While the Senate has not announced what amendments will be considered and debated out of the more than 900 proposed, NAPO is working with Senate Armed Services Committee staff to make them aware of our strong opposition to any amendment that would limit law enforcement’s access to lifesaving protective and defensive equipment through the 1033 program. NAPO successfully fought off a similar amendment to the House’s National Defense Authorization Act (NDAA) for Fiscal 2023 (H.R. 7900), offered by Congressman Hank Johnson (D-GA), back in July. It is our intention that Senator Schatz’s amendment is not even considered.

While we continue to fight against statutory changes to the 1033 program, we have also reached out to the Administration and the Law Enforcement Equipment Working Group reestablished under President Biden’s police reform executive order to protect our ability to acquire and purchase surplus equipment through the 1033 program and similar programs.

NAPO on the Hill: De-Escalation Training;
Substance Abuse Treatment

Law Enforcement De-Escalation Training Act
With Congress returning from a six-week recess on November 14, there is little time left in the year to move legislation. NAPO is working with Senators John Cornyn (R-TX) and Sheldon Whitehouse (D-RI) to push the Law Enforcement De-Escalation Training Act (S. 4003/H.R. 8637) across the finish line. The bill, which would provide training curricula and funding to state and local law enforcement for training on alternatives to use of force, de-escalation, and responding to mental and behavioral health and suicidal crises, passed the Senate by unanimous consent on August 1. It is a bipartisan bill that is supported by nearly 50 national law enforcement and mental health organizations and advocacy groups that should easily move through the House. NAPO is reaching out to Members to garner additional cosponsors to show House leadership there is widespread support for the bill and it should be moved quickly.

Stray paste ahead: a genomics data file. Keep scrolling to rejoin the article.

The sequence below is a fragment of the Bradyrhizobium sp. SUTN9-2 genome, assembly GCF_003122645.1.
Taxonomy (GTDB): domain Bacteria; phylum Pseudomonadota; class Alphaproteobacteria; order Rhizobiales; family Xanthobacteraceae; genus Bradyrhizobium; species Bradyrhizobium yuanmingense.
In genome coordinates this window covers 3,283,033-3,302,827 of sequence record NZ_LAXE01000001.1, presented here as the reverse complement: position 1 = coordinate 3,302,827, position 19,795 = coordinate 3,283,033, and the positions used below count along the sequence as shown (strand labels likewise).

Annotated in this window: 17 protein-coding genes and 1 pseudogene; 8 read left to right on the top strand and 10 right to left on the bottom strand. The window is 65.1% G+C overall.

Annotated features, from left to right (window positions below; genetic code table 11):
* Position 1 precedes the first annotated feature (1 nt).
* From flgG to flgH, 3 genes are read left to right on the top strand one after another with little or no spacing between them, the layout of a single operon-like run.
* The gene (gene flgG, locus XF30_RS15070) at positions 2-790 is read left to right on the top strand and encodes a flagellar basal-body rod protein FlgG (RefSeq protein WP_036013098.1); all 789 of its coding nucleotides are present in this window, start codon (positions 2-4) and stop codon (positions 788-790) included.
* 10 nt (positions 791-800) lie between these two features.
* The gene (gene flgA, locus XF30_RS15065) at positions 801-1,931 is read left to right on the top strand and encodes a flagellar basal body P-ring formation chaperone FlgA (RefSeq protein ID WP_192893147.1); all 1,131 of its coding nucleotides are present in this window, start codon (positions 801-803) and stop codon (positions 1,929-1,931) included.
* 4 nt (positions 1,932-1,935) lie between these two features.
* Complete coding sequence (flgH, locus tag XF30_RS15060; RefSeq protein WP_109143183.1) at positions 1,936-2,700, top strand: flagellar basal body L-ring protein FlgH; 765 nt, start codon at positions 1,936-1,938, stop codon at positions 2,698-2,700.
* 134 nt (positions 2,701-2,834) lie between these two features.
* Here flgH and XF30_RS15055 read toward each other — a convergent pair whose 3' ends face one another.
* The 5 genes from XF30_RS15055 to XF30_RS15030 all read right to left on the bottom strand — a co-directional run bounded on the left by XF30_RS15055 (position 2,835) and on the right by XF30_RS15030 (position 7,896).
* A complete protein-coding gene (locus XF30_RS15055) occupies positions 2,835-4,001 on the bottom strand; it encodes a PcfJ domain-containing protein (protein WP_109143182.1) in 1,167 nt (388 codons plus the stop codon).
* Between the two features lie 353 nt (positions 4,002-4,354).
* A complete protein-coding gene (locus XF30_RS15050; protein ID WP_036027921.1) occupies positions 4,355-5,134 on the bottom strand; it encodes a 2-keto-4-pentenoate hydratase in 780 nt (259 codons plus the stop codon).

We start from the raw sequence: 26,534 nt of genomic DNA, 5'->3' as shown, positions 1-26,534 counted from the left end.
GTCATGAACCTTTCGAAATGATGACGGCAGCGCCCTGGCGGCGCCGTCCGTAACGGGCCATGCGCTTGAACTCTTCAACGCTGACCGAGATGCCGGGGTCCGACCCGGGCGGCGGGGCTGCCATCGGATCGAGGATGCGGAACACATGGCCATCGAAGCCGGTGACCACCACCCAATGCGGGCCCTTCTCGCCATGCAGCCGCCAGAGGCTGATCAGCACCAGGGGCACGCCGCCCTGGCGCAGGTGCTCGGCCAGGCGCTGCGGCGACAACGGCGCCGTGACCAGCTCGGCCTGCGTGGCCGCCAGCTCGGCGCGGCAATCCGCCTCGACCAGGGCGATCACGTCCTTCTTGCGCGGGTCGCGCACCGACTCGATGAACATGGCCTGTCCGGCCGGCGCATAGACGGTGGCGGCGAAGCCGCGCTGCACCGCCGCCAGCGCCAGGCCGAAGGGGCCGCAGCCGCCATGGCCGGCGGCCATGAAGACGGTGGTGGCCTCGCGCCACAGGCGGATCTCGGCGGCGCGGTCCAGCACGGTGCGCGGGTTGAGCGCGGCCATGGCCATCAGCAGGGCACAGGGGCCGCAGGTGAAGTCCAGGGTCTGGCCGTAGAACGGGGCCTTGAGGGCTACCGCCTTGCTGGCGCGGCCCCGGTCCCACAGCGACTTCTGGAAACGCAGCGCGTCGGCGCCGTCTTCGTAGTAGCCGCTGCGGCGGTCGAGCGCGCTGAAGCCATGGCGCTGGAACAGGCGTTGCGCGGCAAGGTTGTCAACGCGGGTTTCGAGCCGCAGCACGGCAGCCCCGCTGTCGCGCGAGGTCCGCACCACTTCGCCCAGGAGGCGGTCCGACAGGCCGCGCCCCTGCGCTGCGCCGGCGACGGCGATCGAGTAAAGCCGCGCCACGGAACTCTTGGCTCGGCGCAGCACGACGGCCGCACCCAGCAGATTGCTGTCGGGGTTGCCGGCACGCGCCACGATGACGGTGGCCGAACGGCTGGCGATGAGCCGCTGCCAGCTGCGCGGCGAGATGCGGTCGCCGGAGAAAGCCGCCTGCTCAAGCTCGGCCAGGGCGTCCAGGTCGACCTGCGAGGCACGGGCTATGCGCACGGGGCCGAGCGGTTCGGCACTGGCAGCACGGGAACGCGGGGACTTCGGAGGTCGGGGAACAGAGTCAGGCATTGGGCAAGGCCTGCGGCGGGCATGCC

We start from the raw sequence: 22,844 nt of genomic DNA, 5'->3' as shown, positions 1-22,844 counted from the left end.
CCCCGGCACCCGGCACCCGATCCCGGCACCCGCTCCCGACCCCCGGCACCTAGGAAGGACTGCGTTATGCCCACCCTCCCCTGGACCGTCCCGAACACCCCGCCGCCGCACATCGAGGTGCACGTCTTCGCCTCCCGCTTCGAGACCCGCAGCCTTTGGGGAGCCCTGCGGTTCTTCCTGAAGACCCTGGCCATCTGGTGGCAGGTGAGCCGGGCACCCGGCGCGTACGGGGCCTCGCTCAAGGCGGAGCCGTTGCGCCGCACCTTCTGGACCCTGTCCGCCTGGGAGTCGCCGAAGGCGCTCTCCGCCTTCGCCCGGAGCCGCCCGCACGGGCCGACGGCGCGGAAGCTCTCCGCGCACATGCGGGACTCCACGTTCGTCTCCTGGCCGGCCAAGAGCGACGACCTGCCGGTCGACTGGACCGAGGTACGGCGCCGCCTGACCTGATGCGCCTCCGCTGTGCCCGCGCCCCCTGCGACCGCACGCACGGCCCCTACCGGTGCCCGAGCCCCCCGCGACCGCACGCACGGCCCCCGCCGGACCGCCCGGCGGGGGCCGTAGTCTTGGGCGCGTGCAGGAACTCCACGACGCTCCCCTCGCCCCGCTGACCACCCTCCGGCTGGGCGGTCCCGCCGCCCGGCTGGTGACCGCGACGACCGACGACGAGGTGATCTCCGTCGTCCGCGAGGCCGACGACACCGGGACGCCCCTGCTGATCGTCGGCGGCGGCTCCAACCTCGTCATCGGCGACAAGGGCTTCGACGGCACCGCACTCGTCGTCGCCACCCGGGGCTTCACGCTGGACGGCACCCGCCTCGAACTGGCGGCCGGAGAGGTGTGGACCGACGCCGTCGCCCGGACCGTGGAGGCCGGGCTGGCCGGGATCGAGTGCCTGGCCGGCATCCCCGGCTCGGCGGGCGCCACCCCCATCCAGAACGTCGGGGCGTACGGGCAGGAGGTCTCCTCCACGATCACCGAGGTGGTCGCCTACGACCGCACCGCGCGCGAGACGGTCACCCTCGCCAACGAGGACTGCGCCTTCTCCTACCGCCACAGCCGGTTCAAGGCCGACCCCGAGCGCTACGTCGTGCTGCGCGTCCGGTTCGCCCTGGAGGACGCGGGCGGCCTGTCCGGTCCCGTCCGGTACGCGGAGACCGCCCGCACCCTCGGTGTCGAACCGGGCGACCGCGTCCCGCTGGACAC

NAPO worked closely with Senators Cornyn and Whitehouse on this legislation to ensure that rank-and-file officers and their representatives are at the table in developing the curricula in training topics or identifying current curricula and best practices in training on these issues. In addition to developing a curriculum and identifying best practices in training officers on these topics, the Law Enforcement De-Escalation Training Act would also authorize $70 million of Byrne Justice Assistance Grant Program funding for law enforcement agencies to use for training, scenario-based exercises, and evaluative assessments.

NAPO has long supported funding for training programs for law enforcement and corrections personnel to identify and respond to incidents involving individuals with mental health, behavioral health and substance abuse issues. Law enforcement officials are all too familiar with calls for service that repeatedly bring them into contact with people whose mental illnesses and behavioral health issues are not being adequately addressed. Although these incidents are generally resolved safely, on rare occasions they can involve use of force, exposing both the law enforcement officer and the person with mental illness to serious risk. Without adequate training and tools to assist officers in responding to and de-escalating these situations, officers face tremendous obstacles in managing these incidents.

Residential Substance Use Disorder Treatment Act